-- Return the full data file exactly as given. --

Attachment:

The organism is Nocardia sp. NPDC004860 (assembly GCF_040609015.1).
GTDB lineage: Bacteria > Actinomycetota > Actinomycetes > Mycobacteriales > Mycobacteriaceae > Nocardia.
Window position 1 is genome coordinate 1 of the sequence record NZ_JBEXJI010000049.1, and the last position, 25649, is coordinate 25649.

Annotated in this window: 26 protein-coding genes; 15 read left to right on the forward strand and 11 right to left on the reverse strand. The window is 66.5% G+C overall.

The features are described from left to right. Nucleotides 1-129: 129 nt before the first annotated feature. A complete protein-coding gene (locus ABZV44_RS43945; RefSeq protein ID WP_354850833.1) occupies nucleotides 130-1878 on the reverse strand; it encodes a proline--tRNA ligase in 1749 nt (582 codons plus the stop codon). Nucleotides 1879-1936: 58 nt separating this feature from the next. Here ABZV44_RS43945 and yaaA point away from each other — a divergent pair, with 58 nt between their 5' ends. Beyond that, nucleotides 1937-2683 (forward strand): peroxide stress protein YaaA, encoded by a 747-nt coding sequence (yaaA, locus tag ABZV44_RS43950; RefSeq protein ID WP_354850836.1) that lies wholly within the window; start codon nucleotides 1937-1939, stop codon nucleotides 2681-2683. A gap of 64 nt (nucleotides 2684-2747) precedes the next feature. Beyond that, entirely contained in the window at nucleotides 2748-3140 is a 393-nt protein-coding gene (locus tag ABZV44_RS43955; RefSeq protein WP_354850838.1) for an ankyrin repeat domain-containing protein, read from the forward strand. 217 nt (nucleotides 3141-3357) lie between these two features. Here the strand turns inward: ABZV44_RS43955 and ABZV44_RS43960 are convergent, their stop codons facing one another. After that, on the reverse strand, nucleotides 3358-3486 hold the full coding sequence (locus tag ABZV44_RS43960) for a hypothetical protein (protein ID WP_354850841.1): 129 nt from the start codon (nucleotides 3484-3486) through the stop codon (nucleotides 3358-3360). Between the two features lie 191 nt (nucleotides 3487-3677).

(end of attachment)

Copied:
The organism is Nocardia sp. NPDC004860 (assembly GCF_040609015.1).
GTDB lineage: Bacteria > Actinomycetota > Actinomycetes > Mycobacteriales > Mycobacteriaceae > Nocardia.
Window position 1 is genome coordinate 1 of the sequence record NZ_JBEXJI010000049.1, and the last position, 25649, is coordinate 25649.

Annotated in this window: 26 protein-coding genes; 15 read left to right on the forward strand and 11 right to left on the reverse strand. The window is 66.5% G+C overall.

The features are described from left to right. Nucleotides 1-129: 129 nt before the first annotated feature. A complete protein-coding gene (locus ABZV44_RS43945; RefSeq protein ID WP_354850833.1) occupies nucleotides 130-1878 on the reverse strand; it encodes a proline--tRNA ligase in 1749 nt (582 codons plus the stop codon). Nucleotides 1879-1936: 58 nt separating this feature from the next. Here ABZV44_RS43945 and yaaA point away from each other — a divergent pair, with 58 nt between their 5' ends. Beyond that, nucleotides 1937-2683 (forward strand): peroxide stress protein YaaA, encoded by a 747-nt coding sequence (yaaA, locus tag ABZV44_RS43950; RefSeq protein ID WP_354850836.1) that lies wholly within the window; start codon nucleotides 1937-1939, stop codon nucleotides 2681-2683. A gap of 64 nt (nucleotides 2684-2747) precedes the next feature. Beyond that, entirely contained in the window at nucleotides 2748-3140 is a 393-nt protein-coding gene (locus tag ABZV44_RS43955; RefSeq protein WP_354850838.1) for an ankyrin repeat domain-containing protein, read from the forward strand. 217 nt (nucleotides 3141-3357) lie between these two features. Here the strand turns inward: ABZV44_RS43955 and ABZV44_RS43960 are convergent, their stop codons facing one another. After that, on the reverse strand, nucleotides 3358-3486 hold the full coding sequence (locus tag ABZV44_RS43960) for a hypothetical protein (protein ID WP_354850841.1): 129 nt from the start codon (nucleotides 3484-3486) through the stop codon (nucleotides 3358-3360). Between the two features lie 191 nt (nucleotides 3487-3677).